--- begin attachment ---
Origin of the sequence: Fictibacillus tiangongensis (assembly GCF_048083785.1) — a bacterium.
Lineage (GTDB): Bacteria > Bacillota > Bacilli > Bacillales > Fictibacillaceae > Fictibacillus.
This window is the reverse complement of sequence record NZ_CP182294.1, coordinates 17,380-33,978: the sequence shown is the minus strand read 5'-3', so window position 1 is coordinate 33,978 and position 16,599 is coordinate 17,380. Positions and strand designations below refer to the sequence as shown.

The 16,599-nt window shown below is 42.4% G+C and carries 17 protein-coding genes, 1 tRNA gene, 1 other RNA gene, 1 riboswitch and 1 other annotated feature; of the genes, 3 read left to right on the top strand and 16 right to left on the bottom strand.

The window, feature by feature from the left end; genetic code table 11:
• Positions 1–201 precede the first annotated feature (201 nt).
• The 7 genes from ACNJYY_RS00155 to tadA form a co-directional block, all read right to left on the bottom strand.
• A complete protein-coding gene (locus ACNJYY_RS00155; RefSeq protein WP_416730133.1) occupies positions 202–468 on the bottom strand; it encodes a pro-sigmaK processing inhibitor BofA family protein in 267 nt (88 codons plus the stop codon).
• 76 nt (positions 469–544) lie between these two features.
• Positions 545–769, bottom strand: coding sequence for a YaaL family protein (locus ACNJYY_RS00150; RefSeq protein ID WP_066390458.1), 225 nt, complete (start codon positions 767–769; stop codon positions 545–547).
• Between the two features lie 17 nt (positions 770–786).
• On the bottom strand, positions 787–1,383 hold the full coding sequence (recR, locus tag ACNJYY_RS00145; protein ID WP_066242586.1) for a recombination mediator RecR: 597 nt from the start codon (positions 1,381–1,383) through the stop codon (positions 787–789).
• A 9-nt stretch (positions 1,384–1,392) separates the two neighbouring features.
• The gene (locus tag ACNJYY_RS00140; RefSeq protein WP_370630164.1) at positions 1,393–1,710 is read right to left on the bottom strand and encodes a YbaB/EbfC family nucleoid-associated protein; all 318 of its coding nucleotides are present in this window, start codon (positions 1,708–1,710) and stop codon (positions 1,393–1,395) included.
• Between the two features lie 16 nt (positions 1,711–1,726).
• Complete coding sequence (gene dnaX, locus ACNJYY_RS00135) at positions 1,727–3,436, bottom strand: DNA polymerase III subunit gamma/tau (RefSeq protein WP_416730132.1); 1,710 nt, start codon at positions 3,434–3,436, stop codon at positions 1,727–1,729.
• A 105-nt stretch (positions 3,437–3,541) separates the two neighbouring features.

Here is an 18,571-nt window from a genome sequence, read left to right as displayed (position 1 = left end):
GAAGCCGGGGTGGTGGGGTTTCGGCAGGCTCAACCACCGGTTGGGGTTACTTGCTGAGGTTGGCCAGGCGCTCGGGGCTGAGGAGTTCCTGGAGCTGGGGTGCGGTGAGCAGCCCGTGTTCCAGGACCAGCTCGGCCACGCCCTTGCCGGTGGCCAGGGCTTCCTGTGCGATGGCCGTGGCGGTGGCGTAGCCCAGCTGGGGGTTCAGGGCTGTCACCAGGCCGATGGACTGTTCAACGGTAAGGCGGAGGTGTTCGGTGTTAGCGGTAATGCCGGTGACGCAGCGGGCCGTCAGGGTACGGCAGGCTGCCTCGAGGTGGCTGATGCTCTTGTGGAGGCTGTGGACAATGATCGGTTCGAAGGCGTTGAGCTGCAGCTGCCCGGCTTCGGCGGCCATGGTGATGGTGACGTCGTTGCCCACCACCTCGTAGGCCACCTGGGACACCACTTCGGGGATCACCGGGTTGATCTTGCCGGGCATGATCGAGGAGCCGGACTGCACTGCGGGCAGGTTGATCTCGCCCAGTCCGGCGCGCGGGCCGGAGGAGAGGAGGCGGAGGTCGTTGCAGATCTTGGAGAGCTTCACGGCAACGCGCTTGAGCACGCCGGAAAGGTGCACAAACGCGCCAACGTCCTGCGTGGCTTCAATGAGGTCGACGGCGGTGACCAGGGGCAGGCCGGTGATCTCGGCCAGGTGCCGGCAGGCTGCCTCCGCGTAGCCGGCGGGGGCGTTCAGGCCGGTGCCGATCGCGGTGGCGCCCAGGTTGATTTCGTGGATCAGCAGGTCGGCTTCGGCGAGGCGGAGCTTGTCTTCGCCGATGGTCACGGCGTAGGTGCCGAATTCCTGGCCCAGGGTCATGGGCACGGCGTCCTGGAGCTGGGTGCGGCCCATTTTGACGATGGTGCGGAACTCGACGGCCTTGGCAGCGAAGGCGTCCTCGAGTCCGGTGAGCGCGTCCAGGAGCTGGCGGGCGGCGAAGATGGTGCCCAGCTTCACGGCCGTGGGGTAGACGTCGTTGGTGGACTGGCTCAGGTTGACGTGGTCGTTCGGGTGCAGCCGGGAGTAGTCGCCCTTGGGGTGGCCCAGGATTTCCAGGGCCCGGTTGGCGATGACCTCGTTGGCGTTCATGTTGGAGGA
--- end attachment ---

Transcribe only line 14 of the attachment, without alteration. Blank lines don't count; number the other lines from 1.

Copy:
• The gene (locus tag ACNJYY_RS00140; RefSeq protein WP_370630164.1) at positions 1,393–1,710 is read right to left on the bottom strand and encodes a YbaB/EbfC family nucleoid-associated protein; all 318 of its coding nucleotides are present in this window, start codon (positions 1,708–1,710) and stop codon (positions 1,393–1,395) included.